Dealing with dark spots, discoloration, redness or melasma? Tranexamic acid serum is going to be your MVP. According to Dr. Turner, this ingredient can reduce the skin’s melanin production by stabilizing blood vessels and, when taken orally, treat melasma. 

“Tranexamic acid, just like other things that are acidic, can be a bit irritating,” he notes, which is why he recommends layering moisturizer over the serum. Dr. Turner also advises that you ease into using the serum into your routine the same way you would retinol. (Speaking of retinol, make sure to use the two ingredients separately while your skin is acclimating.—Dr. Turner recommends tranexamic acid in the morning and retinol at night.)  

4. Ceramide Vitamin C Sunscreen 

Ceramides! Vitamin C! Sunscreen! All good things for your skin, and in 2024 more people will want them combined. Antioxidants like vitamin C help protect the skin from free radicals and can help improve pigmentation, while ceramides pack in hydration and moisture. According to Dr. Turner, it’s also an anti-inflammatory ingredient that can help repair the skin’s barrier. “A lot of sunscreens now are recognizing the need to incorporate antioxidants,” Dr. Turner adds. “When we’re exposed to sun, we know that the ultraviolet light is generating a lot of free radicals. Those are the things that can really damage the skin, causing inflammation. That can lead to discoloration, hyperpigmentation and ultimately the breakdown of collagen.” 

5. Tinted Serum 

It’s no secret PureWow editors love tinted serum—from Ilia’s viral Super Serum Skin Tint to these 20 tinted moisturizers with SPF. The study forecasted that tinted serums will continue to dominate in 2024, with Ilia’s leading in popularity. It’s no surprise—who doesn’t love a two- (or three!-) in-one beauty product? 

6. Spermidine Supplements 

“Spermidine is a polyamine compound found naturally in the body and has studies surrounding its potential health benefits on cellular health, heart function and longevity,” Dr. Young explains. Among its many claims to fame, the compound is involved in the metabolic process and can support healthy aging by improving cognitive function, cell health and longevity. "It helps promote cell renewal and protects against cellular damage, slowing down the aging process,” she notes. “As spermidine levels decline with age, supplementation is suggested to prevent or delay age-related diseases.”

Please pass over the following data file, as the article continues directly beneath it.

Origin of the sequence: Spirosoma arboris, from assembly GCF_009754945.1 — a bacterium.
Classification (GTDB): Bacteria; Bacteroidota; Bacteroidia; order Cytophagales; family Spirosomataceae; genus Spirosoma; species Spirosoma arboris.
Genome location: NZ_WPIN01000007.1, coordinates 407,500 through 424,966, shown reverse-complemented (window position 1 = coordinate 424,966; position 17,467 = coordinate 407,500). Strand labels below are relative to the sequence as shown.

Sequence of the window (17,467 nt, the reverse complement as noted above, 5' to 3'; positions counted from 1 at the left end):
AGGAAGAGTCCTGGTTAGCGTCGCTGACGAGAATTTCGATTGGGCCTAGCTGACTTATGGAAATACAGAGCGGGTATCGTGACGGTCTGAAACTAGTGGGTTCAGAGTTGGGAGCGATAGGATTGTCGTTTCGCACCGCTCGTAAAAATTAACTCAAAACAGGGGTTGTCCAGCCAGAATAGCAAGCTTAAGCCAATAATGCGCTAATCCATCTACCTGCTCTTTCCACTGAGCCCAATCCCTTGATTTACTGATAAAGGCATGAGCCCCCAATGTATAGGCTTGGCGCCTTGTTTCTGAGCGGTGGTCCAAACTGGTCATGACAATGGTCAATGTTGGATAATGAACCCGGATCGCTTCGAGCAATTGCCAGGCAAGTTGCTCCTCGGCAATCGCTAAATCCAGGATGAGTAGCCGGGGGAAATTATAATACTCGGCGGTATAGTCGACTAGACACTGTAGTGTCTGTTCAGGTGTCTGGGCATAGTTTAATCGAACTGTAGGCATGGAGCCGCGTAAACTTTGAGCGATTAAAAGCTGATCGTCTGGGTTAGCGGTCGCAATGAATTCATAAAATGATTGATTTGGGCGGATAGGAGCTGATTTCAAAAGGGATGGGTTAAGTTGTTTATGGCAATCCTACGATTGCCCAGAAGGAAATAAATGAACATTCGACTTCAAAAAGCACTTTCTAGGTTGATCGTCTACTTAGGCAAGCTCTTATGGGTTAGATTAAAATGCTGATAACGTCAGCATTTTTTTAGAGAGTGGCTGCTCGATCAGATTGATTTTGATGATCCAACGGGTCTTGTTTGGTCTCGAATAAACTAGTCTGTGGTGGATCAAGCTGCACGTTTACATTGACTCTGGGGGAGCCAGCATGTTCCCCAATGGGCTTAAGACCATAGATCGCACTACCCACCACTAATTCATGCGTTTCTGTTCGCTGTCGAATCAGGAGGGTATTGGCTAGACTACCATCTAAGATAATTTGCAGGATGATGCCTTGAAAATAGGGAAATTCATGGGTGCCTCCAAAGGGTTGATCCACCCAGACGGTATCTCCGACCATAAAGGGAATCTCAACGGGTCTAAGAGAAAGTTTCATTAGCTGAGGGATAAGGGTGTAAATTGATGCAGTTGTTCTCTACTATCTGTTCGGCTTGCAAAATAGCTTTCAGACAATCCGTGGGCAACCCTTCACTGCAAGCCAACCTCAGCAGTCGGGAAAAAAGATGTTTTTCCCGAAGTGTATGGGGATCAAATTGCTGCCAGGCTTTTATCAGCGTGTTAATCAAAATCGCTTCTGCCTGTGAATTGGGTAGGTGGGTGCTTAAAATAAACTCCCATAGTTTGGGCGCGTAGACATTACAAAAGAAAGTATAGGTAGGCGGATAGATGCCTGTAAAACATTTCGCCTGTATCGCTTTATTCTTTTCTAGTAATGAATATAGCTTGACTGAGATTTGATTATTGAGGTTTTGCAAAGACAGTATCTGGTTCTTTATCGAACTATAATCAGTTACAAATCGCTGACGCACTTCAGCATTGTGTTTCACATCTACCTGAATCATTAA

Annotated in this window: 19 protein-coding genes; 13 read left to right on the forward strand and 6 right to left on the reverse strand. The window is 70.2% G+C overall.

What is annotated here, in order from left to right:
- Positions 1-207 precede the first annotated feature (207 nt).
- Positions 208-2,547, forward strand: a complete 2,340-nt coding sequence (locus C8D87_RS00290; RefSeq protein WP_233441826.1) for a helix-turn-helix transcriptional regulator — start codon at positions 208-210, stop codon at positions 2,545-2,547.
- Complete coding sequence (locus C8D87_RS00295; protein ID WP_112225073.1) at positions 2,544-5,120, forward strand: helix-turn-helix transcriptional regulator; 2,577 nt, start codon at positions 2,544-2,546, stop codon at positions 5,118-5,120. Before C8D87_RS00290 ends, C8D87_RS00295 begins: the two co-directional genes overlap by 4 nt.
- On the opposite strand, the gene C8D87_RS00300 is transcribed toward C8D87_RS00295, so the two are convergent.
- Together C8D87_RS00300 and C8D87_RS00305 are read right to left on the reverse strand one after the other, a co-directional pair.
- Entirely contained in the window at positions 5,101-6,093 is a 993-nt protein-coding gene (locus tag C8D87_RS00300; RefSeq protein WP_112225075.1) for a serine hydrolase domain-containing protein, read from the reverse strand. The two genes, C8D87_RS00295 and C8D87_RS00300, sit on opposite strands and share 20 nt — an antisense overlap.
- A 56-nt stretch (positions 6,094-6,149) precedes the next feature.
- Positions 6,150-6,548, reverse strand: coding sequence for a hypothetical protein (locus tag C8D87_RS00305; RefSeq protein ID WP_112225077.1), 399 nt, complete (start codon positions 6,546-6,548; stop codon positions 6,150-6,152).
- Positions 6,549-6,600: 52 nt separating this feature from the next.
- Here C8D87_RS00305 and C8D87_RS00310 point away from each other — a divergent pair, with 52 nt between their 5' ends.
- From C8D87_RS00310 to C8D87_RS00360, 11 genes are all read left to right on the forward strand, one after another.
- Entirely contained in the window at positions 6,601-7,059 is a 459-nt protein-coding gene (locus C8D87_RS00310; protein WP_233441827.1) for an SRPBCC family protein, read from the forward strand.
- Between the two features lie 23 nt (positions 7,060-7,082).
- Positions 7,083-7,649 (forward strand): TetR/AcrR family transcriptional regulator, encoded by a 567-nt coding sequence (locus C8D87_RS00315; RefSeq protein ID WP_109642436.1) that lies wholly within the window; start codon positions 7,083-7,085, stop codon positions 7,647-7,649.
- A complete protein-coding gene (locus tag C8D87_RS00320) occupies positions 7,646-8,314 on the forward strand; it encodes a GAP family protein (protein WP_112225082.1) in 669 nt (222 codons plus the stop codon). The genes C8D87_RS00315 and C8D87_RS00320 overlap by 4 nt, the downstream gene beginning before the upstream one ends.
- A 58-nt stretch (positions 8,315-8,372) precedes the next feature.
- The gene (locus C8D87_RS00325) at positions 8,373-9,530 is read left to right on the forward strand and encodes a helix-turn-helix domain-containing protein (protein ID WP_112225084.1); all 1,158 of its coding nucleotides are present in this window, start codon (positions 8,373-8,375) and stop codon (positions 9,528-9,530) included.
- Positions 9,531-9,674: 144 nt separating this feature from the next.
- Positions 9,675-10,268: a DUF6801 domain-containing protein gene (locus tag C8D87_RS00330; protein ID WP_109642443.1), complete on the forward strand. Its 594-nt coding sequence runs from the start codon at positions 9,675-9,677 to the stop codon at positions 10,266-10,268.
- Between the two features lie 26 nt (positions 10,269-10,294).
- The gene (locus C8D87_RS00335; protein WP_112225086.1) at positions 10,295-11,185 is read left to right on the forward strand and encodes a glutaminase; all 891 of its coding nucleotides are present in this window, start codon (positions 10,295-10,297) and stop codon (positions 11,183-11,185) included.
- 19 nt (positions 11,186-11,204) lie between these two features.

She notes that you should consult a physician before incorporating it into your diet, as it may impact other medications you may be taking. “Given the limited research, it's advisable to proceed with caution when consuming these supplements,” Dr. Young adds. “Obtaining nutrients from a balanced diet is often more beneficial than supplements as the body tends to absorb and utilize nutrients from food more efficiently.” 

7. Colostrum  

“Bovine colostrum is the first few days of milk produced by cows after giving birth. It is rich in nutrients, antibodies and growth factors,” Dr. Young explains. She notes that studies have shown colostrum can have a positive impact on the immune system, gut and general growth and development. “Those prone to frequent illness and individuals with gut-related issues can benefit as colostrum contains growth factors that support gut health and high levels of antibodies.” 

However, steer clear if you are allergic or sensitive to dairy. As with spermidine, it’s best to consult with your doctor before taking it to prevent any averse reactions.   

8. Hair Peptide Serums  

“Peptides are short chain amino acids that are found throughout our hair. They play a pretty big role in your hair’s formation,” Graciano explains. Peptides help produce keratin, the primary protein found in hair, and ensure the hair follicle receives proper nutrients via blood flow.  

“Copper peptides are a commonly known peptide that can be applied topically to increase blood circulation. [They ensure that] your hair follicle is in prime condition and may also extend the hair growth cycle, giving you visibility longer hair as a result,” she says. “Copper peptides have also been found to help block DHT, a hormone that is released through the follicle that can be linked to premature hair loss.”

MW 10